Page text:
Pan-Seared Butterflied Salmon

Published March 1, 1999.

Why this recipe works:

When we wanted to find an effortless salmon recipe that would exploit the fish’s high oil content and natural moistness while also creating a crisp, even, deeply golden crust, we turned to pan-searing. We preheated the pan to make sure it was hot and used a scant teaspoon of canola or… read more

When we wanted to find an effortless salmon recipe that would exploit the fish’s high oil content and natural moistness while also creating a crisp, even, deeply golden crust, we turned to pan-searing. We preheated the pan to make sure it was hot and used a scant teaspoon of canola or vegetable oil, turning down the heat once the salmon was in the pan. For our pan-seared salmon recipe, we cooked the salmon in the pan until it was almost cooked through, then allowed residual heat to finish cooking the fish off heat.

less

Serves 4

Some folks savor crisp salmon skin as a treat, while others simply won’t eat it. For those who do not fancy the skin, butterflying the salmon fillets is an excellent idea. This is not recommended for skin lovers, because the skin is never exposed to the heat, so it never crisps. For those who want to avoid the skin, however, the advantage is that both sides of the flesh get a good sear, so there is twice as much of the brown, flavorful crust. To butterfly salmon fillets, slice down the middle of each fillet, cutting down to but not through the skin. Next, fold the halves away from each other so that each side lies flat. The skin should act like a hinge. Finally, the buitterflied fillet should look like a salmon steak. (See illustrations below). Serve salmon with a sweet and sour chutney (see related recipe), a fresh salsa, an herb-spiked vinaigrette, or squirt of lemon or lime.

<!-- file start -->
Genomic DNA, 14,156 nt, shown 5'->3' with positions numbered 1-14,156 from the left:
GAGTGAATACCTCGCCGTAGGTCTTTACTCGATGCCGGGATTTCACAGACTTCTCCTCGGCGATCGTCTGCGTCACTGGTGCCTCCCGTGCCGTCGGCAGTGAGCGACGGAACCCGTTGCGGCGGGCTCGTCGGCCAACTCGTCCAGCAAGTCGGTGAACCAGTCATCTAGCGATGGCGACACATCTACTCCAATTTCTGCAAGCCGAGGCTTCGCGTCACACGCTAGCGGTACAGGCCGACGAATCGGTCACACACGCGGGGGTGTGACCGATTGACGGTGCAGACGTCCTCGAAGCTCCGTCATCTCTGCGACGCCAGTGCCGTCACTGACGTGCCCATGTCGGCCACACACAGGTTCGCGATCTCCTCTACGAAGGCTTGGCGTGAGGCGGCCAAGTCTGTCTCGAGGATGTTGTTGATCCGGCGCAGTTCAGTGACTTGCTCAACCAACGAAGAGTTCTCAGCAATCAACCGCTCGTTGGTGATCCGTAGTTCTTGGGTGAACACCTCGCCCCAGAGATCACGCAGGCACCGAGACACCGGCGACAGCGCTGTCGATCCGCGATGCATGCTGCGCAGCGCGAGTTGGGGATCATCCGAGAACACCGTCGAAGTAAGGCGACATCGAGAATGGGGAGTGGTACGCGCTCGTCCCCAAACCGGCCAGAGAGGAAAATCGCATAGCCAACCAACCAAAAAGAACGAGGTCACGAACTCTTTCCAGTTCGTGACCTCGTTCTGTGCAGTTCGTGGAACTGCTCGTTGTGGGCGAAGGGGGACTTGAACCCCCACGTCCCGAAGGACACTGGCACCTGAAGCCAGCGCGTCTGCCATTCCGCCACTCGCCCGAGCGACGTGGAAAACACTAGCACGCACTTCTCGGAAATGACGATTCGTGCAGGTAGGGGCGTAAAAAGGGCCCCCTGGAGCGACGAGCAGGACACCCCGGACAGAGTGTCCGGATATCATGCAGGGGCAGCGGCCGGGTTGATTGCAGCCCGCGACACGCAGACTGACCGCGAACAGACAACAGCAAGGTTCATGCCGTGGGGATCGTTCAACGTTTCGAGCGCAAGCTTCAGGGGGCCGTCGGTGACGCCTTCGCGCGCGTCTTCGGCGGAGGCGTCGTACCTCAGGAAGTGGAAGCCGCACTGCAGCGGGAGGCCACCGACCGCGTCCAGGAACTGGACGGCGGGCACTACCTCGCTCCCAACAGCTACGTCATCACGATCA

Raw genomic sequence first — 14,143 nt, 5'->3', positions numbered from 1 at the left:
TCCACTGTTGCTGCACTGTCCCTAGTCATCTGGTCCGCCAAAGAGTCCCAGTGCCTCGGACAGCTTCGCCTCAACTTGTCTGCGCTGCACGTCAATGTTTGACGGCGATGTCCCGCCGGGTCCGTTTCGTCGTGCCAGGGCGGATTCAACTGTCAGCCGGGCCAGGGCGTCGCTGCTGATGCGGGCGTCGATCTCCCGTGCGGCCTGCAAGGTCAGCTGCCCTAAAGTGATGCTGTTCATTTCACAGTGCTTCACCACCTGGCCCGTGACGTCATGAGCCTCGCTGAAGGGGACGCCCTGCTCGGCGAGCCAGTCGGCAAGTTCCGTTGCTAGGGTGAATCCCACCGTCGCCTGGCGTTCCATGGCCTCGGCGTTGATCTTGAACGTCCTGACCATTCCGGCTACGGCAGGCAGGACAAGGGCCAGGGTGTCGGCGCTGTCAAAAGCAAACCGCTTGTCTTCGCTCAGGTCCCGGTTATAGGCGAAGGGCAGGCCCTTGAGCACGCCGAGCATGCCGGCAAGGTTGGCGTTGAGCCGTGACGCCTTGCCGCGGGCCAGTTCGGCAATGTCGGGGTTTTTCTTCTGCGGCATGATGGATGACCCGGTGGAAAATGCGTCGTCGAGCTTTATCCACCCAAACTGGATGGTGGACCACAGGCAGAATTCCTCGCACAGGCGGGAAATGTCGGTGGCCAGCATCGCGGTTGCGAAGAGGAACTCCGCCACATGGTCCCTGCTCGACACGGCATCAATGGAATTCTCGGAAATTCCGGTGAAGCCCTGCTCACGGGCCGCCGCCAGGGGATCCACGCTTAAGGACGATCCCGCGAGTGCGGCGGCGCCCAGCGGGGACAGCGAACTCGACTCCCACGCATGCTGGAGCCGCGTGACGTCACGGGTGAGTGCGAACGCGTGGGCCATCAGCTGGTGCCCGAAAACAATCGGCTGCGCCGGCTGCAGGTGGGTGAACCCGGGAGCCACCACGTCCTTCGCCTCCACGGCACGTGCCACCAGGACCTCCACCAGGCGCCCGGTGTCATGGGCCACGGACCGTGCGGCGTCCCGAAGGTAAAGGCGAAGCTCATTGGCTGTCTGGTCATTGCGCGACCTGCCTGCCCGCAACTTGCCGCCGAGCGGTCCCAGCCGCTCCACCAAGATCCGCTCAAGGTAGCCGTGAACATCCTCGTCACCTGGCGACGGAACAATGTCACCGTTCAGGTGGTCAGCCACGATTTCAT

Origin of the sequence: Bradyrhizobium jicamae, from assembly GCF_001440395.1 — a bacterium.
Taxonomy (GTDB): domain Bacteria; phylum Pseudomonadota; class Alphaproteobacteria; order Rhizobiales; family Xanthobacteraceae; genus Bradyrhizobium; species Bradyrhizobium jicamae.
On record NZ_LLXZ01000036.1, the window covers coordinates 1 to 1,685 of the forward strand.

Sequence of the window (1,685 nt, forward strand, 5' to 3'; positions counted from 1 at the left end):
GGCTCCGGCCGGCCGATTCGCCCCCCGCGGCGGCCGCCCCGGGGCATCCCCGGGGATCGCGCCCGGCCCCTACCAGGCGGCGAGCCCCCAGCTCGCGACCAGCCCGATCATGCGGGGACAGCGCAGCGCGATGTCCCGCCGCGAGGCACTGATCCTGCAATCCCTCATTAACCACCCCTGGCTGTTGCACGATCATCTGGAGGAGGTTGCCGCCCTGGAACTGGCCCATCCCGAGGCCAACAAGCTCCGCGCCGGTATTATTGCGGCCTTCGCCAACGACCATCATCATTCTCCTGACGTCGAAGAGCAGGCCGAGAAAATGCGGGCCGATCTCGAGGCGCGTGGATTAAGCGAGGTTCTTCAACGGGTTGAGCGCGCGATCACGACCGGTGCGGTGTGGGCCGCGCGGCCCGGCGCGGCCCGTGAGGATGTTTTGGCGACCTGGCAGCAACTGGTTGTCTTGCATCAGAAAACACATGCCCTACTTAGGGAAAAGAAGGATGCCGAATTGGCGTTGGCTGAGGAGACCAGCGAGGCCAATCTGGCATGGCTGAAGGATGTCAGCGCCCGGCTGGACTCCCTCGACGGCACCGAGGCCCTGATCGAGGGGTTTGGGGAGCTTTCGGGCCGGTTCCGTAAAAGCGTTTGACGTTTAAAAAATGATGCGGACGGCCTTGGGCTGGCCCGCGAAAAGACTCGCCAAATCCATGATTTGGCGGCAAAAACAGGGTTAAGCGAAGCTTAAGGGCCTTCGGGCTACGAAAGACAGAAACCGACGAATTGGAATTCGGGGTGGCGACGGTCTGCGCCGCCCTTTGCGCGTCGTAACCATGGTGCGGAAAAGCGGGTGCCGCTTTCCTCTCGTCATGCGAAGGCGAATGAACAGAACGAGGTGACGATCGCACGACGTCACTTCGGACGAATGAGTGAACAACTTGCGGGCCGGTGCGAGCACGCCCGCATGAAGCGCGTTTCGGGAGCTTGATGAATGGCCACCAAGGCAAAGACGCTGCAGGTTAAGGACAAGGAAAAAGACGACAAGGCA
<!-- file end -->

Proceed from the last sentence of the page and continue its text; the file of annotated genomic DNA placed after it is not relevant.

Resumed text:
Ingredients

In My Favorites
Please Wait…
Remove Favorite
Add to custom collection